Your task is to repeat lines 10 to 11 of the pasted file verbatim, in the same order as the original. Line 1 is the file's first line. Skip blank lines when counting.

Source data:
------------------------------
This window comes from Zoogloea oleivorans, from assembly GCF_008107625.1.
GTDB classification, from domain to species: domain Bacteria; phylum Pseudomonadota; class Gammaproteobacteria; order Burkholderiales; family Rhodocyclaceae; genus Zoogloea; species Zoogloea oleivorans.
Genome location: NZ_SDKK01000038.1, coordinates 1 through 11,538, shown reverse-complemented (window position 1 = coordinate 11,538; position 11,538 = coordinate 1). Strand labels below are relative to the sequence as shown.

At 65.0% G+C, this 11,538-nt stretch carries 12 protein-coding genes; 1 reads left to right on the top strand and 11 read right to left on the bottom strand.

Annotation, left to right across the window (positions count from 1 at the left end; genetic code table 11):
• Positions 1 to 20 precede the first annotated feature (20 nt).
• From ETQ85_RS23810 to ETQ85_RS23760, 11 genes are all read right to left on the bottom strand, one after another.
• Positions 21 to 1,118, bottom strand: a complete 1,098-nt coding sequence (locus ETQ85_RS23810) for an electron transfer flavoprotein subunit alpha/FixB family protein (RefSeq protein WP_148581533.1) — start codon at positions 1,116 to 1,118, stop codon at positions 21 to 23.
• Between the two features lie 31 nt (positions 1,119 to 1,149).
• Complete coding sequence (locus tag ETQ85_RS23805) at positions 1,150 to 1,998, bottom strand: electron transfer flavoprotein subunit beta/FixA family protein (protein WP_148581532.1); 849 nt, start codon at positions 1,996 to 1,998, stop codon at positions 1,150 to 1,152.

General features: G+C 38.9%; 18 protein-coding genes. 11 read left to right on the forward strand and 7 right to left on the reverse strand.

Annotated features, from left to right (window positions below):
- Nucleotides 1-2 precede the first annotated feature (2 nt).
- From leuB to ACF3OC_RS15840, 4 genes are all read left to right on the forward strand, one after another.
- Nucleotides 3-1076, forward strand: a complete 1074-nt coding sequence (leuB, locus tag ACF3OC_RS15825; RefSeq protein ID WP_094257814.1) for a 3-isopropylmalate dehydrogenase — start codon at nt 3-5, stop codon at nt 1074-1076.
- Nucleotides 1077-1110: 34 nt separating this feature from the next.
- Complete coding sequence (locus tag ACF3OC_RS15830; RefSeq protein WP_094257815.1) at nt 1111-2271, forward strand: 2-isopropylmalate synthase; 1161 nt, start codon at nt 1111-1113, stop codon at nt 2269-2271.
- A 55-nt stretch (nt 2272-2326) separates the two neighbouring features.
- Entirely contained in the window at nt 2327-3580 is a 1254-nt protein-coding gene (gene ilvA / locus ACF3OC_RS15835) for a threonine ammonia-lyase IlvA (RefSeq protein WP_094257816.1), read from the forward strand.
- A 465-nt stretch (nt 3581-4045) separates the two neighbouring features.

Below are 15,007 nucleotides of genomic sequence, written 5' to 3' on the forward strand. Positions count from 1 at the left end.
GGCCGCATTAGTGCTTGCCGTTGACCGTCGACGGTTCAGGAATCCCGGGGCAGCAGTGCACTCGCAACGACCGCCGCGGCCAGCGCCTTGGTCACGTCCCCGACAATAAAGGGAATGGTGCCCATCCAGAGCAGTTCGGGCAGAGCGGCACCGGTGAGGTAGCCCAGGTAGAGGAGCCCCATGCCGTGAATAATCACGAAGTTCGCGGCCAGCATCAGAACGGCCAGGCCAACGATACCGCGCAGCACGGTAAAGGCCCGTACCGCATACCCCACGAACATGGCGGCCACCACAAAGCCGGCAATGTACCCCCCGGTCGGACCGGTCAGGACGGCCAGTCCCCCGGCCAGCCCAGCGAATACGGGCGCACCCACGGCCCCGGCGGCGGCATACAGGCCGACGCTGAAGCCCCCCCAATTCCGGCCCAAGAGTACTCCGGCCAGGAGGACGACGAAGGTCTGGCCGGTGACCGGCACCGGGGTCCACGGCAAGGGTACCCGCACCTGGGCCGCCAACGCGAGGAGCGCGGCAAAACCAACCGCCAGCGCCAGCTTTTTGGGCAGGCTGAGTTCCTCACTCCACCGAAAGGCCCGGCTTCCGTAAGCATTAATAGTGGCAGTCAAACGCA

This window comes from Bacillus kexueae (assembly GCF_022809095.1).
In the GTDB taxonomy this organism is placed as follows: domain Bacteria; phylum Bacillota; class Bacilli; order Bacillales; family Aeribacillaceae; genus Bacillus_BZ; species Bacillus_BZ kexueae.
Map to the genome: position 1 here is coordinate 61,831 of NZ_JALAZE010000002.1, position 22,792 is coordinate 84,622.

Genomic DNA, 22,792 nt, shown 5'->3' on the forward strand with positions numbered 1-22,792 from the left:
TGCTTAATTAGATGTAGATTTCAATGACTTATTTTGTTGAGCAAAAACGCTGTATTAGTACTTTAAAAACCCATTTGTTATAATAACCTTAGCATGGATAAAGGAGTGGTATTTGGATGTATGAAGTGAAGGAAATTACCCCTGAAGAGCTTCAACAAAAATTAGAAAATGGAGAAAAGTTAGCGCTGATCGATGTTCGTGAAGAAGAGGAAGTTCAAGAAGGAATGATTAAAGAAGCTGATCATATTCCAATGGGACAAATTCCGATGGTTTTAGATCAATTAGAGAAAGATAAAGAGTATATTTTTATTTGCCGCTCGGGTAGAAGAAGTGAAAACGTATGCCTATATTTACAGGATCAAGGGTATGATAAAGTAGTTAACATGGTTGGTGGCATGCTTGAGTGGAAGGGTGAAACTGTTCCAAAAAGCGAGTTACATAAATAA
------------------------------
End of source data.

• Complete coding sequence (locus tag ETQ85_RS23805) at positions 1,150 to 1,998, bottom strand: electron transfer flavoprotein subunit beta/FixA family protein (protein WP_148581532.1); 849 nt, start codon at positions 1,996 to 1,998, stop codon at positions 1,150 to 1,152.

General features: G+C 38.9%; 18 protein-coding genes. 11 read left to right on the forward strand and 7 right to left on the reverse strand.